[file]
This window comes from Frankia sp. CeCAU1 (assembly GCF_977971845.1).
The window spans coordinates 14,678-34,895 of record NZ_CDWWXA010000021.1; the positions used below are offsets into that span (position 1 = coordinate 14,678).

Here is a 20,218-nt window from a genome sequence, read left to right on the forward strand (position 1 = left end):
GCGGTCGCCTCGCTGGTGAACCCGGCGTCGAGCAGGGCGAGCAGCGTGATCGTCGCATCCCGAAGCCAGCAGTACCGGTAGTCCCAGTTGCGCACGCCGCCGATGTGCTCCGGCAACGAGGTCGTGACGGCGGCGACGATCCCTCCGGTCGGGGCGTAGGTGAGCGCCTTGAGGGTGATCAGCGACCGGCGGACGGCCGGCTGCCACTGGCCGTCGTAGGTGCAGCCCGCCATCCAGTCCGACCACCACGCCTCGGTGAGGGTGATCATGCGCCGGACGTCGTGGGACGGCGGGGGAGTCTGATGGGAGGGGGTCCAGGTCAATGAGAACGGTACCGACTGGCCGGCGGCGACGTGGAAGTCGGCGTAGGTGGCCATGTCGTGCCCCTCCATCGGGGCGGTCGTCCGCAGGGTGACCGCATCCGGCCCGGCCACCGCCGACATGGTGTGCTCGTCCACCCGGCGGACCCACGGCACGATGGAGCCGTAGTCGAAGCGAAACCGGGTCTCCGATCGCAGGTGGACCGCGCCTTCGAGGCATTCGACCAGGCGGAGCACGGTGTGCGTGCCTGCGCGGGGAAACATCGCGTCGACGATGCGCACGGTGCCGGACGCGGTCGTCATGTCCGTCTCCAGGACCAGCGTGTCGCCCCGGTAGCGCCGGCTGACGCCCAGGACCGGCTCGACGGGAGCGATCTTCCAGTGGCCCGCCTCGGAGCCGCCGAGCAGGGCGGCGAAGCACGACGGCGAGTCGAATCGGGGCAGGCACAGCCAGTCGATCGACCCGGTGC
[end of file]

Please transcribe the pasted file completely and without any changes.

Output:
This window comes from Frankia sp. CeCAU1 (assembly GCF_977971845.1).
The window spans coordinates 14,678-34,895 of record NZ_CDWWXA010000021.1; the positions used below are offsets into that span (position 1 = coordinate 14,678).

Here is a 20,218-nt window from a genome sequence, read left to right on the forward strand (position 1 = left end):
GCGGTCGCCTCGCTGGTGAACCCGGCGTCGAGCAGGGCGAGCAGCGTGATCGTCGCATCCCGAAGCCAGCAGTACCGGTAGTCCCAGTTGCGCACGCCGCCGATGTGCTCCGGCAACGAGGTCGTGACGGCGGCGACGATCCCTCCGGTCGGGGCGTAGGTGAGCGCCTTGAGGGTGATCAGCGACCGGCGGACGGCCGGCTGCCACTGGCCGTCGTAGGTGCAGCCCGCCATCCAGTCCGACCACCACGCCTCGGTGAGGGTGATCATGCGCCGGACGTCGTGGGACGGCGGGGGAGTCTGATGGGAGGGGGTCCAGGTCAATGAGAACGGTACCGACTGGCCGGCGGCGACGTGGAAGTCGGCGTAGGTGGCCATGTCGTGCCCCTCCATCGGGGCGGTCGTCCGCAGGGTGACCGCATCCGGCCCGGCCACCGCCGACATGGTGTGCTCGTCCACCCGGCGGACCCACGGCACGATGGAGCCGTAGTCGAAGCGAAACCGGGTCTCCGATCGCAGGTGGACCGCGCCTTCGAGGCATTCGACCAGGCGGAGCACGGTGTGCGTGCCTGCGCGGGGAAACATCGCGTCGACGATGCGCACGGTGCCGGACGCGGTCGTCATGTCCGTCTCCAGGACCAGCGTGTCGCCCCGGTAGCGCCGGCTGACGCCCAGGACCGGCTCGACGGGAGCGATCTTCCAGTGGCCCGCCTCGGAGCCGCCGAGCAGGGCGGCGAAGCACGACGGCGAGTCGAATCGGGGCAGGCACAGCCAGTCGATCGACCCGGTGC